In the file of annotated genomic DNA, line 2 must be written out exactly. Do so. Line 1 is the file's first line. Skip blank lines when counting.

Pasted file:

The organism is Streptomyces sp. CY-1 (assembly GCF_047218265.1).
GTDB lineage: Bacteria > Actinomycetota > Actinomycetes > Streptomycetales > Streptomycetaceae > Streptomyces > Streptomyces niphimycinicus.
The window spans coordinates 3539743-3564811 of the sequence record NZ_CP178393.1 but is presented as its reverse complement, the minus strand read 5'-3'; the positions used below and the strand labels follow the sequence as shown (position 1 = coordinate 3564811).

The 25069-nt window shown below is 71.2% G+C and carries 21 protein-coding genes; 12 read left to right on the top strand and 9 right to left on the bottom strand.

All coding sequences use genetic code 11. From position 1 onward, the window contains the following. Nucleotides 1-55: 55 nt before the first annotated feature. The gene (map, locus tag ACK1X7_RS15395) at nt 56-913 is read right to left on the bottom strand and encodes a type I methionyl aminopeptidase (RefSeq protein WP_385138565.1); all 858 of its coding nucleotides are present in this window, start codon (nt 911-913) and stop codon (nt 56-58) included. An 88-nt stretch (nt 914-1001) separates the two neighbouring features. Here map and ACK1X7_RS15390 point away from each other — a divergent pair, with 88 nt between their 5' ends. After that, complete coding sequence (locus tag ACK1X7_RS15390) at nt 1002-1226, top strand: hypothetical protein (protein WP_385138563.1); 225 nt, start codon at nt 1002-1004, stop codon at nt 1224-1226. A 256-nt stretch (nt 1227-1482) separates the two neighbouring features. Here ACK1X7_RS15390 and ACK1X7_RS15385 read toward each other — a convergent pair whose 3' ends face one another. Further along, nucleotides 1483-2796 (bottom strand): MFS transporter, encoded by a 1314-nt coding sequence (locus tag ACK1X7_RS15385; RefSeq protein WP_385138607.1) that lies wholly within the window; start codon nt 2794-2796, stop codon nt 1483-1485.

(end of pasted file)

GTDB lineage: Bacteria > Actinomycetota > Actinomycetes > Streptomycetales > Streptomycetaceae > Streptomyces > Streptomyces niphimycinicus.